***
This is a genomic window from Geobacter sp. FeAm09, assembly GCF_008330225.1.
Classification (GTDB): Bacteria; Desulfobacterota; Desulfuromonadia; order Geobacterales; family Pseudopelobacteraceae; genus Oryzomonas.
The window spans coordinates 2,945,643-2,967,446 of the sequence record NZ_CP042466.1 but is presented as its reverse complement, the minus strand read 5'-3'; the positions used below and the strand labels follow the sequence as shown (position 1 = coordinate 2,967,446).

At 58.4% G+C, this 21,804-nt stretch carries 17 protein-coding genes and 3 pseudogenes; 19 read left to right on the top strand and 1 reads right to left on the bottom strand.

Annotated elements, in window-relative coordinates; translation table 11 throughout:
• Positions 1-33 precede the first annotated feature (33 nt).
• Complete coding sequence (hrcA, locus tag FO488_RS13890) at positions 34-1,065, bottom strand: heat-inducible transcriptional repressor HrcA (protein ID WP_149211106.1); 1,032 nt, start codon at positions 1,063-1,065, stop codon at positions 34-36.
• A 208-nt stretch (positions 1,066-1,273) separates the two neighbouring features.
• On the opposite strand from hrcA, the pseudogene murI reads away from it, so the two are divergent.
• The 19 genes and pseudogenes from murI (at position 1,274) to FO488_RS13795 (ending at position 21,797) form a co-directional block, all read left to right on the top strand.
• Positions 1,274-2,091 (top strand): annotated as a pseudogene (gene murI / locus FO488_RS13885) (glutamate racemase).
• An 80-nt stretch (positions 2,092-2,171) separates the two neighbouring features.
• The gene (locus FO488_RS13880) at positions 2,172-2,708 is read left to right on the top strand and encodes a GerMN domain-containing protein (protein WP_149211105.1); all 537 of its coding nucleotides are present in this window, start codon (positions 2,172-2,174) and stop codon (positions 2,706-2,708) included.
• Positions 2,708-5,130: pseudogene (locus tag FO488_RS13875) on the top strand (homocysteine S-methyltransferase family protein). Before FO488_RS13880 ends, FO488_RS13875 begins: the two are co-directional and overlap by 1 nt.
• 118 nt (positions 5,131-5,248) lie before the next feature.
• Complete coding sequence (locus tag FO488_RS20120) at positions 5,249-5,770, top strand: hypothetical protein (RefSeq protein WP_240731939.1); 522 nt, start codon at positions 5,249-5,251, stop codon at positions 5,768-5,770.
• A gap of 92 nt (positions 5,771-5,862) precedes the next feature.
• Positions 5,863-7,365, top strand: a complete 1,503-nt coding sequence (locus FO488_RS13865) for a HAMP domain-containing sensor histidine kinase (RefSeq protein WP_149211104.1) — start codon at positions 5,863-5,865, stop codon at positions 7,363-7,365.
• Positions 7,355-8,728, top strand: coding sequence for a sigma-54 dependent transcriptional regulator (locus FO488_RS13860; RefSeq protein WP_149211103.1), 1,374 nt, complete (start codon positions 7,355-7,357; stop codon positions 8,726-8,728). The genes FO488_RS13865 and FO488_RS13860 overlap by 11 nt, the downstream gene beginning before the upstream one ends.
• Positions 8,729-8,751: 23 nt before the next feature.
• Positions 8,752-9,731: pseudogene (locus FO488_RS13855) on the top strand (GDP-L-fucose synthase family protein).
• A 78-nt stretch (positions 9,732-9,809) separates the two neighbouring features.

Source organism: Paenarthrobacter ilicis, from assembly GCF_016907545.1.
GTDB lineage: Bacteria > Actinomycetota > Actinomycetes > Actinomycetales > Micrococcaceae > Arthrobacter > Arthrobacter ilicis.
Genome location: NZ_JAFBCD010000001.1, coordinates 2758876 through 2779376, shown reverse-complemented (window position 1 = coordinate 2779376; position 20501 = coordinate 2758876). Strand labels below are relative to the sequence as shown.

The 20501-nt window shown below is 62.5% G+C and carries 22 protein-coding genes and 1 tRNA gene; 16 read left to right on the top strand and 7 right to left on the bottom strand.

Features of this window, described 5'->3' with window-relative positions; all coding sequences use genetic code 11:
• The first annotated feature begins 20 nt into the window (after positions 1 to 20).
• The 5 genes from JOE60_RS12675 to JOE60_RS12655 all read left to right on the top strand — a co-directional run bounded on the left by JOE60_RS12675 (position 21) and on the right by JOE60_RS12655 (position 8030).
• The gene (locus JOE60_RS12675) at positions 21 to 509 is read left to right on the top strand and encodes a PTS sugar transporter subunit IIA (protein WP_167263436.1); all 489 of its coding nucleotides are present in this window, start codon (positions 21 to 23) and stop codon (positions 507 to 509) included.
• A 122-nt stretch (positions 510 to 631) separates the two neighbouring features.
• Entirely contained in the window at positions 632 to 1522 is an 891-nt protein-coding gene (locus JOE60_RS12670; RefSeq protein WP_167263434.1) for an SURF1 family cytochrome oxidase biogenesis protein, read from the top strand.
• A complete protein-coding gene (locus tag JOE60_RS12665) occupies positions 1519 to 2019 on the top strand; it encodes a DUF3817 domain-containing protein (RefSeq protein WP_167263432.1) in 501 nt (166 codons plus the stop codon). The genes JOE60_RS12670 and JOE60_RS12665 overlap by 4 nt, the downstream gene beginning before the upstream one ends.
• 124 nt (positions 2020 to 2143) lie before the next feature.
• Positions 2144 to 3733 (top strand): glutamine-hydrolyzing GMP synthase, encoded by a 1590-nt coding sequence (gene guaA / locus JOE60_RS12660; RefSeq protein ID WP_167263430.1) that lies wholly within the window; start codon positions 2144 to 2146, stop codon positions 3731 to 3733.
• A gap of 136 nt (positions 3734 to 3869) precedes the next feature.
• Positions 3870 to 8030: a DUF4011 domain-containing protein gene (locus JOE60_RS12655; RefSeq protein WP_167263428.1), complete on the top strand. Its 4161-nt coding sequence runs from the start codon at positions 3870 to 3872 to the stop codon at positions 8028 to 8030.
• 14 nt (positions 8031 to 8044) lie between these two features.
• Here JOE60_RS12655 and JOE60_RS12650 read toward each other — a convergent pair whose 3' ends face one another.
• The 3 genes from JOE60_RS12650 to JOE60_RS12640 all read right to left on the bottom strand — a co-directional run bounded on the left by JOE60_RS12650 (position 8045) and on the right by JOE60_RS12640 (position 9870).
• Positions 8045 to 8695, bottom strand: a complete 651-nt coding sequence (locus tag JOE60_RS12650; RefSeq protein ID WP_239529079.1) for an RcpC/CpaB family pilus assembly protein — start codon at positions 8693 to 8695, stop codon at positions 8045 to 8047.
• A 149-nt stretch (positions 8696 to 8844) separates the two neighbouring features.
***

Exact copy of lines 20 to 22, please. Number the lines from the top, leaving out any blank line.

• Positions 8,729-8,751: 23 nt before the next feature.
• Positions 8,752-9,731: pseudogene (locus FO488_RS13855) on the top strand (GDP-L-fucose synthase family protein).
• A 78-nt stretch (positions 9,732-9,809) separates the two neighbouring features.